Going to the cinema is not exactly cheap. In fact, I would go as far as to say it is expensive. Ticket prices have risen over 25% in the past 5 years and gone far above inflation over the past 30. One of the more simplistic solutions suggested last year by a large distributor was to adjust the price of film tickets in line with their budget; if The Hobbit: Battle of the 5 Armies costs you, let’s say, £15, then Boyhood might cost you about 24p. Seems fair.
Amazingly that idea hasn’t taken off, but there might be a more simple approach that is rapidly developing. Enter the Free Film Festivals: the umbrella name for a network of free, community run film festivals in the UK.
Like all good ideas, it started in a pub. ‘I knew someone who wanted to start a film festival in Peckham and another person who wanted to start one in Nunhead,’ says Neil Johns, FFF founder, ‘so we got together in a pub one night in 2010 and that’s how it started.’ Words which, with the exception of Watson and Crick, don’t tend to lead to much. Yet, currently there are 7 festival locations, with 6 in London (mainly the South) and 1 in Weston-super-Mare. ‘We were all local residents who liked living where we did,’ continues Neil, ‘and the idea was really a celebration of our community as much as it was about film.’
Salvation army hall free film festival
Salvation Army hall
This might sound a bit twee to some, but it’s proving to be a sturdy business model. Trust, friendship, ’community’; call it what you like, but the bond between neighbours in these boroughs and pockets is a valuable asset and precisely what makes the festivals free. ‘It’s amazing who comes forward to help,’ says Neil, ‘we have venues saying we can use them for free, caterers offering help with food and drink, shops opening late so they can be cinemas.’
Money is needed to some extent, of course. Collections are held to fund the purchase of licenses the following year, local authorities chip in with generous donations and charitable organisations like Film London, Cinema for All and the BFI provide advice and occasionally grants too. But overall, with each festival running on a budget of £2,000 – £4,000, it remains almost entirely autonomous.
Importantly though, it is always completely free for the audience. ‘When all my family wants to go to the cinema it can cost nearly £40,’ says Charlotte Ashworth who is organising the Herne Hill FFF for May 2015, ‘and that’s not including transport and popcorn. That puts a trip to the cinema out of range of many families which is awful.’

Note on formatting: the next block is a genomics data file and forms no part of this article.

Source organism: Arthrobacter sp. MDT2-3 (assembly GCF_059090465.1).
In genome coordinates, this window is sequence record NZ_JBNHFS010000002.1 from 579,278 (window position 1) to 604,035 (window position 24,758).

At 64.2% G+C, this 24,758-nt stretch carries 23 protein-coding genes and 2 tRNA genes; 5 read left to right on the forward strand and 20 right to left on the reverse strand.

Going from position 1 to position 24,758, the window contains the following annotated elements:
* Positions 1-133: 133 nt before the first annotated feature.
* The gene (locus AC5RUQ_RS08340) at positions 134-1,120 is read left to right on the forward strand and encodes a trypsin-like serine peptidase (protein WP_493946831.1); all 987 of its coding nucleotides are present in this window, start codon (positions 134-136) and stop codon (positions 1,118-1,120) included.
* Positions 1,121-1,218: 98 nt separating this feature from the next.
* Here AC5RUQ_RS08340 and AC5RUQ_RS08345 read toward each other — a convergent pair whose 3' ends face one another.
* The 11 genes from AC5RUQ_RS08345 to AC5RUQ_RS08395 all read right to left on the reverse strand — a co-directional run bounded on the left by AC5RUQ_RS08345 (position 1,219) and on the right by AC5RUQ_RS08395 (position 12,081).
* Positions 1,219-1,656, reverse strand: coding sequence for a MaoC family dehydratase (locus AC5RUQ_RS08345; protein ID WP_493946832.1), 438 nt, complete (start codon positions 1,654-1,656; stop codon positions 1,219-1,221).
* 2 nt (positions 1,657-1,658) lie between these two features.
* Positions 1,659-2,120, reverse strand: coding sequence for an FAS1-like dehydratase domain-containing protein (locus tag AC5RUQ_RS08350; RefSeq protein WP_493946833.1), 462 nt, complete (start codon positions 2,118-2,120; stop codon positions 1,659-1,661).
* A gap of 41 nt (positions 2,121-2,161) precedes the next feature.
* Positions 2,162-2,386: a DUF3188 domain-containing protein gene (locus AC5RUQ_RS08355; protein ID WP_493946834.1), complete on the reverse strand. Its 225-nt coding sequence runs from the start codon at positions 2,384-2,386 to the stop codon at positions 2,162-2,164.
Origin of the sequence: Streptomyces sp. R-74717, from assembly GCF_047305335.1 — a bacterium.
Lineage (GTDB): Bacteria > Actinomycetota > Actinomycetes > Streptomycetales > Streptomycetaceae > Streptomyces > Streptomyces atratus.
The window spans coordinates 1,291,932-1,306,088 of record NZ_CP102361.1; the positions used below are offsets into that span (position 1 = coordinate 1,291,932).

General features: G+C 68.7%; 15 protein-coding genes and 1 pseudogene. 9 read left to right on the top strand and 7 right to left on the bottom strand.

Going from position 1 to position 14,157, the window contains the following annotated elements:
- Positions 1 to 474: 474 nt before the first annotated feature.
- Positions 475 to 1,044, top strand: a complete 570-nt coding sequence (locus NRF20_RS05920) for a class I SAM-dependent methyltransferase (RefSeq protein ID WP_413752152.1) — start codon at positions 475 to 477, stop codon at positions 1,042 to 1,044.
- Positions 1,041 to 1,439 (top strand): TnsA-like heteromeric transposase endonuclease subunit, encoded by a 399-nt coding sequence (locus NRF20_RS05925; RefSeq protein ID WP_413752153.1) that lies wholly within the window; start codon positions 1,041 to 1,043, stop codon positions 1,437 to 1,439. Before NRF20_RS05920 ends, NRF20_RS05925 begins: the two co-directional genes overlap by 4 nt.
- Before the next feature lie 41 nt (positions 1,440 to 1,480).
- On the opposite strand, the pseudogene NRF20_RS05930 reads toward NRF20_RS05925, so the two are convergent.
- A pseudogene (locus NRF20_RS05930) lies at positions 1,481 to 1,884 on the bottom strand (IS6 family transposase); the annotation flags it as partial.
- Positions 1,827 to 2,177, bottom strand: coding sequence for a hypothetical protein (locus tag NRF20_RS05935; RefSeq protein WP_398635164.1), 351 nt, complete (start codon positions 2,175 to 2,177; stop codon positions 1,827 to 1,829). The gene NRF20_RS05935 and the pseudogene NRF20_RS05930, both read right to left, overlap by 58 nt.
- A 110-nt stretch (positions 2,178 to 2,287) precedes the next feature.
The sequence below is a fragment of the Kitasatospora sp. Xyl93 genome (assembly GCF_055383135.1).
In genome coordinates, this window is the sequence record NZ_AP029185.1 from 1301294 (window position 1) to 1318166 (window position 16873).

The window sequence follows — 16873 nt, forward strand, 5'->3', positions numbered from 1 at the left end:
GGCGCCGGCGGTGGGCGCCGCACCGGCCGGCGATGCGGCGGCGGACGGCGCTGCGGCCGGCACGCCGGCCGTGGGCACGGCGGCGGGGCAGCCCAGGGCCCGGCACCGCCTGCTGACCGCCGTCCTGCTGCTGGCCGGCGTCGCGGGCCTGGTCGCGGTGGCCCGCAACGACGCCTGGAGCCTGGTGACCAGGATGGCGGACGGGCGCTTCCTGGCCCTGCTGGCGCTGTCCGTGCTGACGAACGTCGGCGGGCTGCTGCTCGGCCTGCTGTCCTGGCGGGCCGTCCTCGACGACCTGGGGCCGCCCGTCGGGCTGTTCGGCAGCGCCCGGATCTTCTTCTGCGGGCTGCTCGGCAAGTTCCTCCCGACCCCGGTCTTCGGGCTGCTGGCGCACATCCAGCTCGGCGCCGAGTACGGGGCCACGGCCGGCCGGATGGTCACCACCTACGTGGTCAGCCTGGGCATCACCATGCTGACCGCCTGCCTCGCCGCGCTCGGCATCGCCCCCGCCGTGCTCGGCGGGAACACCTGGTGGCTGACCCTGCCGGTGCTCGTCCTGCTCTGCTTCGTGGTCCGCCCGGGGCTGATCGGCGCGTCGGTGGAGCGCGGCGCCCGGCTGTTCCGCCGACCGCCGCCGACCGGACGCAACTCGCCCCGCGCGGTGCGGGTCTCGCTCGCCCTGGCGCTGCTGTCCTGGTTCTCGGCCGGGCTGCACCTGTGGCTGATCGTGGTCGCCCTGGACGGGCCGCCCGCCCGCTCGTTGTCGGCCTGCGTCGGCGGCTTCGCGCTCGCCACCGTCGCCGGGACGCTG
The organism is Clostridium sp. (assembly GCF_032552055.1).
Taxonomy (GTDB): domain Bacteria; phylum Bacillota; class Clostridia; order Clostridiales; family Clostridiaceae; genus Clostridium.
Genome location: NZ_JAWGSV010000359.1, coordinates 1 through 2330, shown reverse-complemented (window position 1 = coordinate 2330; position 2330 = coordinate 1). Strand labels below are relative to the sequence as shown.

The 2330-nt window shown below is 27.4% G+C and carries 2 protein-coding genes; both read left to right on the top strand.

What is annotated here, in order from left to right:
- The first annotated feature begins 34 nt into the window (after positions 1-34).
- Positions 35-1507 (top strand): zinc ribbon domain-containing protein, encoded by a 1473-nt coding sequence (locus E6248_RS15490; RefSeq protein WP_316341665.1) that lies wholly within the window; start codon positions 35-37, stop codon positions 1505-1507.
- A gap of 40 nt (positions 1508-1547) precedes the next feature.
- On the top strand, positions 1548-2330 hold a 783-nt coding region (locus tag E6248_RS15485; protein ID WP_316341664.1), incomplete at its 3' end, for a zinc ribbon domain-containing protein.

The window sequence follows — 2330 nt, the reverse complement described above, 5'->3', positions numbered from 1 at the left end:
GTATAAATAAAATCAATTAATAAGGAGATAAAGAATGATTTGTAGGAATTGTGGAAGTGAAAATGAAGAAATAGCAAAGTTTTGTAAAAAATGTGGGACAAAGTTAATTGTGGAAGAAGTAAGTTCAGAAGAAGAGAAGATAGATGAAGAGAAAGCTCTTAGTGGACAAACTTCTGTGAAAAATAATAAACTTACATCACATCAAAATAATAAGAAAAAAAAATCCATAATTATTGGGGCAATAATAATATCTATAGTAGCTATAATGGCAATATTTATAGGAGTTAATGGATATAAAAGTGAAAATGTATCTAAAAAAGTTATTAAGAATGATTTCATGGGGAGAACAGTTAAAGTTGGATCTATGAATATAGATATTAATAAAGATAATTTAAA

Herne hill station outdoor cinema for free film festival
Herne Hill Station Outdoor Cinema
Beyond making them more affordable, community run events provide a flexibility not always permitted in a more margin driven environment. This May, for example, Herne Hill is showing films ranging from art house to cult at a train station, a lido and a velodrome, whilst the Camberwell FFF (19 – 29 March) is showing similar at venues like a cafe, a church and a whole host of pubs.
Jacqueline Chell is Operations and Development Manager for Cinema For All; a national organisation that supports and advises people who want to set up community film events like these. Jacqueline draws a connection between affordability and this originality. Due to the high price of admission at a cinema ‘audiences don’t go to cinema as regularly, and take fewer risks with their film choices. For many, £9 is a lot to gamble on a film that you might not enjoy.’ But community cinemas with their affordability and eclectic programmes allow audience to ‘take a punt on an unknown or challenging film, and are more likely to come back to your venue more often.’
Jacqueline makes another important point in saying that this is not new: ’Volunteers have been putting on film screenings for a long as film has been around,’ she says, ‘even before the first cinemas were built.’ But although clearly screenings have always been organised by non-commercially motivated groups, their means of doing so has advanced drastically in the past 10 or so years.
people with no professional background in film can source titles, licenses and screen within a short time span
The technology is more readily available now; people with no professional background in film can source titles, licenses and screen within a short time span. Importantly, they can organise and communicate better than ever too. 10 years ago a group of previously disparate individuals could not meet, discuss and promote the way that they can now. It is wildly optimistic, but it seems as if the foundations may be being laid for a fresh, affordable and more progressive way of publicly screening and viewing film.
The first of the 2015 Free Film Festivals starts in Camberwell on the 19th March and runs to the 29th. There are also events in New Cross (April/May), Weston Super-Mare (May), Herne Hill (May), Peckham and Nunhead (September), South Norwood and Thornton Heath (October), London Fields (October).
Full details on the Free Film Festival site.